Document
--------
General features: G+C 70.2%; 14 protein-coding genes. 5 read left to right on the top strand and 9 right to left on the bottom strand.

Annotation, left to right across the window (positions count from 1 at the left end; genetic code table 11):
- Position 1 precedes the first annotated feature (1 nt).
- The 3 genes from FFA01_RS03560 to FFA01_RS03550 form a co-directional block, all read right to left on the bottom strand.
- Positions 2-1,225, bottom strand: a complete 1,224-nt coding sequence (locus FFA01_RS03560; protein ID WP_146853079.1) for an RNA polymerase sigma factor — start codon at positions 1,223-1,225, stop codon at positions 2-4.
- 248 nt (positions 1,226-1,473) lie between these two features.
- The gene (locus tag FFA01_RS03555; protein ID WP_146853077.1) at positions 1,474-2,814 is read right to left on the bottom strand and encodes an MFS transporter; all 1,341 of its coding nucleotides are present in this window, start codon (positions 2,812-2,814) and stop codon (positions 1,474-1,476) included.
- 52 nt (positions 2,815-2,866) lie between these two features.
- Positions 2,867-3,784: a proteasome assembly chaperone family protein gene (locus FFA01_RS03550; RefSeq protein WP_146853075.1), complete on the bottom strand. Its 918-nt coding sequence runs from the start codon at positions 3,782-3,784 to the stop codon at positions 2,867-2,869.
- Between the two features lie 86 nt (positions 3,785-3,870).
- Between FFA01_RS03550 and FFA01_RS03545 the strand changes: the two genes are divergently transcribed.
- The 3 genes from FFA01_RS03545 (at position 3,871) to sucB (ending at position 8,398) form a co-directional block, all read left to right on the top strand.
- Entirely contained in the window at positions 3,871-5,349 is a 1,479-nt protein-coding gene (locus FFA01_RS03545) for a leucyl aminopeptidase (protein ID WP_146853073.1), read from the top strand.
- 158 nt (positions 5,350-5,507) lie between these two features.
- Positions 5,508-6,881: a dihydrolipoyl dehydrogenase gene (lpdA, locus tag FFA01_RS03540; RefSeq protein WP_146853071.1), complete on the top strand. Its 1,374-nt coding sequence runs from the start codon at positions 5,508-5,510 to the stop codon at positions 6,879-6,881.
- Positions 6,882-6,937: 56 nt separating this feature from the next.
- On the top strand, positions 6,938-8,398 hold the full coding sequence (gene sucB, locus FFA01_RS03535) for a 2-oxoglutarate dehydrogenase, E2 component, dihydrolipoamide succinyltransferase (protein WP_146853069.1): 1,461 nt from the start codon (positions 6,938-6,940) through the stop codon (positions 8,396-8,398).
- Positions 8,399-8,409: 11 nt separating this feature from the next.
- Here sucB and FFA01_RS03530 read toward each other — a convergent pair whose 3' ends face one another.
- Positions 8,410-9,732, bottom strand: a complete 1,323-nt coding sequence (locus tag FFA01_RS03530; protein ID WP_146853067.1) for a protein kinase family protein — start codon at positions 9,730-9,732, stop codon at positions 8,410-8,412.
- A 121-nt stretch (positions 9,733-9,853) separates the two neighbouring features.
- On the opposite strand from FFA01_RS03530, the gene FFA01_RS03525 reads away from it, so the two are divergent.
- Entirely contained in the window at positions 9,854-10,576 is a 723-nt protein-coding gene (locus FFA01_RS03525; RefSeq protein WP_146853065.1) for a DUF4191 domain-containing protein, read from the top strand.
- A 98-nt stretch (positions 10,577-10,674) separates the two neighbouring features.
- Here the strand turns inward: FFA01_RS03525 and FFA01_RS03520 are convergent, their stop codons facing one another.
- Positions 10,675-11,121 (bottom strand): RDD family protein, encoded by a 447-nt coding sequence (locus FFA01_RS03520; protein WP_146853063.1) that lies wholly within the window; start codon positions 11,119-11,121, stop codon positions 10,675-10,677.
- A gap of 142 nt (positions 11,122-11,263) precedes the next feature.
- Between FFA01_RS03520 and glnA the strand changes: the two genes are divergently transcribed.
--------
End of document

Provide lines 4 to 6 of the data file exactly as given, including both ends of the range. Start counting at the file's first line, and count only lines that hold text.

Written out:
- The 3 genes from FFA01_RS03560 to FFA01_RS03550 form a co-directional block, all read right to left on the bottom strand.
- Positions 2-1,225, bottom strand: a complete 1,224-nt coding sequence (locus FFA01_RS03560; protein ID WP_146853079.1) for an RNA polymerase sigma factor — start codon at positions 1,223-1,225, stop codon at positions 2-4.
- 248 nt (positions 1,226-1,473) lie between these two features.